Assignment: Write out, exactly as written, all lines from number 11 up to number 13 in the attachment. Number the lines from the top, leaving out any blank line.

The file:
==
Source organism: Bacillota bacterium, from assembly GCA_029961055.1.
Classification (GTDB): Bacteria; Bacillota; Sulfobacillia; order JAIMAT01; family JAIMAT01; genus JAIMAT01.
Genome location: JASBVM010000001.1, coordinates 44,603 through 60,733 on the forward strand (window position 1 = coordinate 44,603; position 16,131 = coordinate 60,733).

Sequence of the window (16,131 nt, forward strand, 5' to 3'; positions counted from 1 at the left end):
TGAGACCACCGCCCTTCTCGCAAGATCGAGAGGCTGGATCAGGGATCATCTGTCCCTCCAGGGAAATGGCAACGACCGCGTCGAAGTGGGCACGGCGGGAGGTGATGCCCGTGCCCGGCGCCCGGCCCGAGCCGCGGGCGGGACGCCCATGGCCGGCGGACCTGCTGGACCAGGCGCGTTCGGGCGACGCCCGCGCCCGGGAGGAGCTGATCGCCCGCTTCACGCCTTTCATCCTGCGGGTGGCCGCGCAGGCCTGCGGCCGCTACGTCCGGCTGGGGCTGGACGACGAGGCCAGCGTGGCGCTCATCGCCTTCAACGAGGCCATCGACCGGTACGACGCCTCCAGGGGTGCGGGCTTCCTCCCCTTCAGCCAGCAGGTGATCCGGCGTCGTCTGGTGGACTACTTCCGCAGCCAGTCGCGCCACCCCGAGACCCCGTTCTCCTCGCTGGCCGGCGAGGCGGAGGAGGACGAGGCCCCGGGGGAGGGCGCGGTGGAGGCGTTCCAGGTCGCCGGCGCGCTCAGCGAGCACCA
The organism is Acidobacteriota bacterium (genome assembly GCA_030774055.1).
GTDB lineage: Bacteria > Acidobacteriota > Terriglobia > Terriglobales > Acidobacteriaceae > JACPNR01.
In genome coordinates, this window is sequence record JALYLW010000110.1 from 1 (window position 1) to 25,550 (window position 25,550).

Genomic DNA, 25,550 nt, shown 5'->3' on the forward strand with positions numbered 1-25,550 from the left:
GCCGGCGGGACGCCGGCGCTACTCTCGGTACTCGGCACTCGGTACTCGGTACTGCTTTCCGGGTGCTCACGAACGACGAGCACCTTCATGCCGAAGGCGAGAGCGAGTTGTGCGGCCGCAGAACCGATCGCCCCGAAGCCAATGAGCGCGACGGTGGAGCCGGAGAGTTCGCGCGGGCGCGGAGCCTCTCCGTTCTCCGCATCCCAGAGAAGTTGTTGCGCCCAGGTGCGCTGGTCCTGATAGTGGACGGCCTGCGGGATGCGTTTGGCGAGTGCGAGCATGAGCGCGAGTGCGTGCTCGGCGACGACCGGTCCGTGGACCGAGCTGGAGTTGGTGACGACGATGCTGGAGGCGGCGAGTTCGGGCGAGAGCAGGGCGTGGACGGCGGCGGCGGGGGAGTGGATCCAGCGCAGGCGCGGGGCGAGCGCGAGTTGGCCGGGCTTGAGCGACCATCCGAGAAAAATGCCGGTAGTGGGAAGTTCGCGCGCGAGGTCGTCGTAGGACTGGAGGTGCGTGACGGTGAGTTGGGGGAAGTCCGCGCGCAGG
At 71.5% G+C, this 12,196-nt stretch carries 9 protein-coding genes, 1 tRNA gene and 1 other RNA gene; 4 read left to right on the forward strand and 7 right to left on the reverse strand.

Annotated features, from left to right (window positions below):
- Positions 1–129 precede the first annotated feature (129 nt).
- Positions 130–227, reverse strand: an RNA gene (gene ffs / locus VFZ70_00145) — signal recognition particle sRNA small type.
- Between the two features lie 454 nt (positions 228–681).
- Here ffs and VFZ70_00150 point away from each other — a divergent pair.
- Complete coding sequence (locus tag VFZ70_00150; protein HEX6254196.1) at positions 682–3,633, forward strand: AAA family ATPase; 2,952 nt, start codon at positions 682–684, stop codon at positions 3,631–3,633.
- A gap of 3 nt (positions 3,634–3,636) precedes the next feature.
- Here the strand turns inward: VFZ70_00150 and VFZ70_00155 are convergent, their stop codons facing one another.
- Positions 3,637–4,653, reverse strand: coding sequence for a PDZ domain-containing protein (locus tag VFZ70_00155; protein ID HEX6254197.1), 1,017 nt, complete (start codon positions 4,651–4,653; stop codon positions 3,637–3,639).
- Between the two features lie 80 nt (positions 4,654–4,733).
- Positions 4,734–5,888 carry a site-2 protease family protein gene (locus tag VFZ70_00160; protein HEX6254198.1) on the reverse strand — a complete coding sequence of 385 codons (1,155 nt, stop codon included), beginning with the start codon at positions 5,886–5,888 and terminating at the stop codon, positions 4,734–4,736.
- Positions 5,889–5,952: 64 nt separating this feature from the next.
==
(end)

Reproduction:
At 71.5% G+C, this 12,196-nt stretch carries 9 protein-coding genes, 1 tRNA gene and 1 other RNA gene; 4 read left to right on the forward strand and 7 right to left on the reverse strand.

Annotated features, from left to right (window positions below):
- Positions 1–129 precede the first annotated feature (129 nt).